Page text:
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Low vitamin D in obese adolescents linked to metabolic risks

Posted on: May 7, 2013   by  Vitamin D Council

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Vitamin D deficiency is significantly associated with metabolic risk factors in morbidly obese adolescents, according to research reported at the Pediatric Endocrine Society annual meeting. Metabolic risk factors can increase ones risk for stroke, type 2 diabetes, and heart disease.

Marisa Censani, MD, of Columbia University Medical Center in New York and colleagues report that vitamin D deficiency was linked to high fasting insulin and blood sugar levels. Additionally, the homeostasis model assessment of insulin resistance (HOMA-IR) – which is an independent predictor of heart disease and diabetes – correlated with vitamin D deficiency.

“The finding that vitamin D status and HbA1c [measures blood sugar] concentrations were inversely correlated in the setting of insulin resistance suggested that deficiency may be associated with poorer glycemic control,” Dr Censani explained.

Previous research in both adults and young children reported that low vitamin D levels are correlated with high blood pressure, insulin resistance, and risk of diabetes. This link hadn’t previously been studied in adolescents.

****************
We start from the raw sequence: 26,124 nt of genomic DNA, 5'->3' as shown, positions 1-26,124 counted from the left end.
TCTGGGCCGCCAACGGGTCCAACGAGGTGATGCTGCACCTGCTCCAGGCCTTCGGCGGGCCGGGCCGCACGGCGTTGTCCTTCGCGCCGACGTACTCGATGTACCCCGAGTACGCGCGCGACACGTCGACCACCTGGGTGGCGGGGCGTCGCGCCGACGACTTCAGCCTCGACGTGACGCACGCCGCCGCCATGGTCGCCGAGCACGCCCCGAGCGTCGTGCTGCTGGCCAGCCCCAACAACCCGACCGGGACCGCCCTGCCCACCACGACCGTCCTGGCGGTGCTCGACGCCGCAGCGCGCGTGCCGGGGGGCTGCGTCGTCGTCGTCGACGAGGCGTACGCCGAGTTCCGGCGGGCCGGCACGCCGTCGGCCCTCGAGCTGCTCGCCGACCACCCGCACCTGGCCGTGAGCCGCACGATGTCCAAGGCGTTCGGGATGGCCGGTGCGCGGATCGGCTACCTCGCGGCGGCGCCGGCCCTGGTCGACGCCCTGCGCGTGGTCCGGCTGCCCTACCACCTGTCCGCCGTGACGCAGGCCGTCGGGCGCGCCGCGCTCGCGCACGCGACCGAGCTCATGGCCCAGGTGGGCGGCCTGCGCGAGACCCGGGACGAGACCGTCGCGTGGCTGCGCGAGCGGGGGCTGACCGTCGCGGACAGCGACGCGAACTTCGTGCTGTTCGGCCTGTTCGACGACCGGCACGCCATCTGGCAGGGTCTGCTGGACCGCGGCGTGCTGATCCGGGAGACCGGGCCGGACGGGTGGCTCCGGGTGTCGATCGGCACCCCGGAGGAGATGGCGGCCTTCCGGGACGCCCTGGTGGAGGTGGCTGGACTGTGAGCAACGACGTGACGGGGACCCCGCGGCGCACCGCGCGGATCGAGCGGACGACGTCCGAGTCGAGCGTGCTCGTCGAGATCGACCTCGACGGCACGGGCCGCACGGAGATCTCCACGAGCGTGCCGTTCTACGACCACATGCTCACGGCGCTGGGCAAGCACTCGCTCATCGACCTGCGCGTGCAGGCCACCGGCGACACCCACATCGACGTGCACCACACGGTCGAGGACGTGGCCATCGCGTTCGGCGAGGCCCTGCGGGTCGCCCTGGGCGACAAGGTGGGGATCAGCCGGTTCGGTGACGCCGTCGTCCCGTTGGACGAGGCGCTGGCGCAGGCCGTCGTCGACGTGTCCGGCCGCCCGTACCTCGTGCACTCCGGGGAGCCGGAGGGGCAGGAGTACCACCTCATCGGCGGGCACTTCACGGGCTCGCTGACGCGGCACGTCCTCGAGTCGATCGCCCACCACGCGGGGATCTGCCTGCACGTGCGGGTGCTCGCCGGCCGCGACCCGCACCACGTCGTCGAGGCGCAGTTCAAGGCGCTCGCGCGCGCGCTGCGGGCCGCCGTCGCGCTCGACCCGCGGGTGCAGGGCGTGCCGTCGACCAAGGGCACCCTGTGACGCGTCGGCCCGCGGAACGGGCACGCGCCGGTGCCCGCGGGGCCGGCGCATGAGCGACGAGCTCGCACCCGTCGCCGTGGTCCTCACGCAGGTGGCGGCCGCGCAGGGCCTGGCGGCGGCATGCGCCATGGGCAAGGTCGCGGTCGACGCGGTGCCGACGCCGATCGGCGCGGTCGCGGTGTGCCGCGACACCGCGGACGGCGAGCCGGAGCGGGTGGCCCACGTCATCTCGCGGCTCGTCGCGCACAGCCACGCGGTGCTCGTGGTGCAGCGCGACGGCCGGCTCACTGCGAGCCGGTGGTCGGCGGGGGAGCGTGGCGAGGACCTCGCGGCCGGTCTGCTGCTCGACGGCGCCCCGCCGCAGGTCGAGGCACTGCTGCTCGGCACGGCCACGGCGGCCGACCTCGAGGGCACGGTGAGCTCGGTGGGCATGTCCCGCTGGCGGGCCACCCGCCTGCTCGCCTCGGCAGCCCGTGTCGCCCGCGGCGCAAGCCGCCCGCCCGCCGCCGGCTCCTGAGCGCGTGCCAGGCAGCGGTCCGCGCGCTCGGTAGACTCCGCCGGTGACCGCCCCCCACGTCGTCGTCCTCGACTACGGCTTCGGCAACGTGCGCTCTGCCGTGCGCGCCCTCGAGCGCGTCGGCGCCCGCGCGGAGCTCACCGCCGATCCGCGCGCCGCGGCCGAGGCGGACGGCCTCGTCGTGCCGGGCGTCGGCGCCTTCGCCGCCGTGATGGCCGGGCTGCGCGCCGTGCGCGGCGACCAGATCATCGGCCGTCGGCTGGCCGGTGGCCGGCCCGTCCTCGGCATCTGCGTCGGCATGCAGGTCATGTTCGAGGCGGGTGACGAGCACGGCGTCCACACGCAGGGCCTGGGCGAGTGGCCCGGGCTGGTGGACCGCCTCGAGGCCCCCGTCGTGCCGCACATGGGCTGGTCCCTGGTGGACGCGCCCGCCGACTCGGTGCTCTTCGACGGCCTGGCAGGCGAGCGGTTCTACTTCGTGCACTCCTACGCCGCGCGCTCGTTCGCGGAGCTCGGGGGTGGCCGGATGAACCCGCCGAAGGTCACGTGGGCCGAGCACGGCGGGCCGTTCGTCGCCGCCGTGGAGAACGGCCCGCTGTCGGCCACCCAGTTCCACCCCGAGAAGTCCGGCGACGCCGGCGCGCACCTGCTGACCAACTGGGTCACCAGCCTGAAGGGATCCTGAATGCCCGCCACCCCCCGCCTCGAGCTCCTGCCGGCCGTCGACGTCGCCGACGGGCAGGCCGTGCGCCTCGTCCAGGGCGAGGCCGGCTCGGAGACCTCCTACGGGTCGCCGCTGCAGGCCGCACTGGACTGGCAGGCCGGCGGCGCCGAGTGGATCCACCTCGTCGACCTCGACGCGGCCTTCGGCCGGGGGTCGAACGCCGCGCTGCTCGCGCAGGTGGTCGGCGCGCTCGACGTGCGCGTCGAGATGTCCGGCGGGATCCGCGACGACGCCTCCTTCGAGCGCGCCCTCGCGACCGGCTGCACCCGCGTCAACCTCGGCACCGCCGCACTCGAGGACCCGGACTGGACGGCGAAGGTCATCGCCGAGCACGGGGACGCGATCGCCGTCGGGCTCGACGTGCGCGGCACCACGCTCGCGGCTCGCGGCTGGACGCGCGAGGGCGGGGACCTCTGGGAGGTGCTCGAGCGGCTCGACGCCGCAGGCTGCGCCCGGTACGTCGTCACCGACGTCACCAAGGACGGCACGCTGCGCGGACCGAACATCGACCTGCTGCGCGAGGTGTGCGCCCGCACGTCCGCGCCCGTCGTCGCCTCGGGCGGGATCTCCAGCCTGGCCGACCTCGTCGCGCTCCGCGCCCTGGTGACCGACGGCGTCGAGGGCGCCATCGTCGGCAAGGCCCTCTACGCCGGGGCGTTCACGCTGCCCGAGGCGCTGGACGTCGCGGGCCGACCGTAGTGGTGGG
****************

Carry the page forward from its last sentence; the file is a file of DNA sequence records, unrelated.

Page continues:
The researchers performed a cross-sectional study of data on 236 teenagers being evaluated prior to bariatric surgery. Mean vitamin D status was 20.8 ng/ml, with 53% deficient (<20 ng/ml) and 8% severely deficient (<10 ng/ml).

In addition to the associations listed above, the researchers report that vitamin D deficiency was correlated with waist circumference and HDL cholesterol. Factors that weren’t associated with vitamin D deficiency include systolic blood pressure, C-reactive protein (marker of inflammation), and total cholesterol.

“Whether repleting vitamin D deficiency leads to improvements in insulin resistance in this morbidly obese adolescent patient population has yet to be determined. Further research is needed to determine the short- and long-term risks in adolescents with vitamin D deficiency for dyslipidemia, bone disease, and diabetes,” Dr Censani concludes.

Source

Walsh N. Low vitamin D in obese linked to risks. Medpage Today. May 6, 2013.

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